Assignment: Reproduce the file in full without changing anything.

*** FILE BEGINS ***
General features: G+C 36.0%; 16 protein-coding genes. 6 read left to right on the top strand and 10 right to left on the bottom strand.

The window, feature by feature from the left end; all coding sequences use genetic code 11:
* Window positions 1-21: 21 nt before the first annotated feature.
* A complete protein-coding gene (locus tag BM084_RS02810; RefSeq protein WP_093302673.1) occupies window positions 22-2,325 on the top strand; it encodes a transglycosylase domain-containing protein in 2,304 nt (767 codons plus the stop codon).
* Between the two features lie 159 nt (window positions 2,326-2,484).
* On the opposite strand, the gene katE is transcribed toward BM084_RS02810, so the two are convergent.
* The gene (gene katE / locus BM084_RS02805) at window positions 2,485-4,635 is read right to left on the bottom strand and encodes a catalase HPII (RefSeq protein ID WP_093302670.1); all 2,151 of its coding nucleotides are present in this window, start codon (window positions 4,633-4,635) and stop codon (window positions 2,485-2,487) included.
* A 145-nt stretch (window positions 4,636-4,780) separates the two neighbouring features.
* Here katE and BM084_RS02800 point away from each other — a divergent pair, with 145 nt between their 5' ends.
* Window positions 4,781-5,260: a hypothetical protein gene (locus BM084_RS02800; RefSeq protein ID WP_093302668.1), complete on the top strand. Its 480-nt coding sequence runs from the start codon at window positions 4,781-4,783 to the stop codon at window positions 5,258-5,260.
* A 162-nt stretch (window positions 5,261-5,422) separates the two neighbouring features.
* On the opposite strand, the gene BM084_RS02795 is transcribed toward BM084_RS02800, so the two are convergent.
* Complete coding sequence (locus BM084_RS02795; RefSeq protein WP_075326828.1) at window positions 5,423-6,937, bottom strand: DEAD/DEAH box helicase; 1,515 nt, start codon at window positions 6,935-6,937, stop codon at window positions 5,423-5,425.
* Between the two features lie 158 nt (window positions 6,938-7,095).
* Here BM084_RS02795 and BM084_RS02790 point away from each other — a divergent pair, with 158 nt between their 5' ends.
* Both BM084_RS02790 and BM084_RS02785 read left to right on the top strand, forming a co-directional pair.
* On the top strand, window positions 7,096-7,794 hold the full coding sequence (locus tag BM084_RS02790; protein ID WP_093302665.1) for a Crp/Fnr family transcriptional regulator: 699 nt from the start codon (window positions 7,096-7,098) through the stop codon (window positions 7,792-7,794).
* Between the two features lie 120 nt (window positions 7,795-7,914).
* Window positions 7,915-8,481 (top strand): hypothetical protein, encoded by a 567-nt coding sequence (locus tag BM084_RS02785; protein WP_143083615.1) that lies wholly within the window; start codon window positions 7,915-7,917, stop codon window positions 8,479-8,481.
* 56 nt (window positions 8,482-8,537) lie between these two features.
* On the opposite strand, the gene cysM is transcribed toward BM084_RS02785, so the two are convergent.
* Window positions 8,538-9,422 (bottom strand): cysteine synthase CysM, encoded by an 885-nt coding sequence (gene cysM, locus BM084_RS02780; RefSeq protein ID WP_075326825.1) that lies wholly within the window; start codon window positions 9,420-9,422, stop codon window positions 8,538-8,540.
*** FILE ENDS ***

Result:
General features: G+C 36.0%; 16 protein-coding genes. 6 read left to right on the top strand and 10 right to left on the bottom strand.

The window, feature by feature from the left end; all coding sequences use genetic code 11:
* Window positions 1-21: 21 nt before the first annotated feature.
* A complete protein-coding gene (locus tag BM084_RS02810; RefSeq protein WP_093302673.1) occupies window positions 22-2,325 on the top strand; it encodes a transglycosylase domain-containing protein in 2,304 nt (767 codons plus the stop codon).
* Between the two features lie 159 nt (window positions 2,326-2,484).
* On the opposite strand, the gene katE is transcribed toward BM084_RS02810, so the two are convergent.
* The gene (gene katE / locus BM084_RS02805) at window positions 2,485-4,635 is read right to left on the bottom strand and encodes a catalase HPII (RefSeq protein ID WP_093302670.1); all 2,151 of its coding nucleotides are present in this window, start codon (window positions 4,633-4,635) and stop codon (window positions 2,485-2,487) included.
* A 145-nt stretch (window positions 4,636-4,780) separates the two neighbouring features.
* Here katE and BM084_RS02800 point away from each other — a divergent pair, with 145 nt between their 5' ends.
* Window positions 4,781-5,260: a hypothetical protein gene (locus BM084_RS02800; RefSeq protein ID WP_093302668.1), complete on the top strand. Its 480-nt coding sequence runs from the start codon at window positions 4,781-4,783 to the stop codon at window positions 5,258-5,260.
* A 162-nt stretch (window positions 5,261-5,422) separates the two neighbouring features.
* On the opposite strand, the gene BM084_RS02795 is transcribed toward BM084_RS02800, so the two are convergent.
* Complete coding sequence (locus BM084_RS02795; RefSeq protein WP_075326828.1) at window positions 5,423-6,937, bottom strand: DEAD/DEAH box helicase; 1,515 nt, start codon at window positions 6,935-6,937, stop codon at window positions 5,423-5,425.
* Between the two features lie 158 nt (window positions 6,938-7,095).
* Here BM084_RS02795 and BM084_RS02790 point away from each other — a divergent pair, with 158 nt between their 5' ends.
* Both BM084_RS02790 and BM084_RS02785 read left to right on the top strand, forming a co-directional pair.
* On the top strand, window positions 7,096-7,794 hold the full coding sequence (locus tag BM084_RS02790; protein ID WP_093302665.1) for a Crp/Fnr family transcriptional regulator: 699 nt from the start codon (window positions 7,096-7,098) through the stop codon (window positions 7,792-7,794).
* Between the two features lie 120 nt (window positions 7,795-7,914).
* Window positions 7,915-8,481 (top strand): hypothetical protein, encoded by a 567-nt coding sequence (locus tag BM084_RS02785; protein WP_143083615.1) that lies wholly within the window; start codon window positions 7,915-7,917, stop codon window positions 8,479-8,481.
* 56 nt (window positions 8,482-8,537) lie between these two features.
* On the opposite strand, the gene cysM is transcribed toward BM084_RS02785, so the two are convergent.
* Window positions 8,538-9,422 (bottom strand): cysteine synthase CysM, encoded by an 885-nt coding sequence (gene cysM, locus BM084_RS02780; RefSeq protein ID WP_075326825.1) that lies wholly within the window; start codon window positions 9,420-9,422, stop codon window positions 8,538-8,540.